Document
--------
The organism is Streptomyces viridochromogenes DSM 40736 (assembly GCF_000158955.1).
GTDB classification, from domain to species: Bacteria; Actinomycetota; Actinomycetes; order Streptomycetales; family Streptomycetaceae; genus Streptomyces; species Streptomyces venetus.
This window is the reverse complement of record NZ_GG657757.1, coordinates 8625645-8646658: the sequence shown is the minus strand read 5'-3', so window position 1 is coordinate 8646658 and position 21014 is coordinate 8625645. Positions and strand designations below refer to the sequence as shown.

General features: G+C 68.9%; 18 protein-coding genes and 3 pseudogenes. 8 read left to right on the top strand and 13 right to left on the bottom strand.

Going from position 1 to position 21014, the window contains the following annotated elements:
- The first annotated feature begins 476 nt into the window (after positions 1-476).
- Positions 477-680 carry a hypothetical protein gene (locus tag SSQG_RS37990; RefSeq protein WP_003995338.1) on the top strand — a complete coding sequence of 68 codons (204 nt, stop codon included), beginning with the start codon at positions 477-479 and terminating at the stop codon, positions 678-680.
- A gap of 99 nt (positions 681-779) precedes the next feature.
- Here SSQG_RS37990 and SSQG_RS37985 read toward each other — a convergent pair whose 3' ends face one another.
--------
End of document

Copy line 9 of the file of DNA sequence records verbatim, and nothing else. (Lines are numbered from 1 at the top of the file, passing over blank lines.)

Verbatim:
- Here SSQG_RS37990 and SSQG_RS37985 read toward each other — a convergent pair whose 3' ends face one another.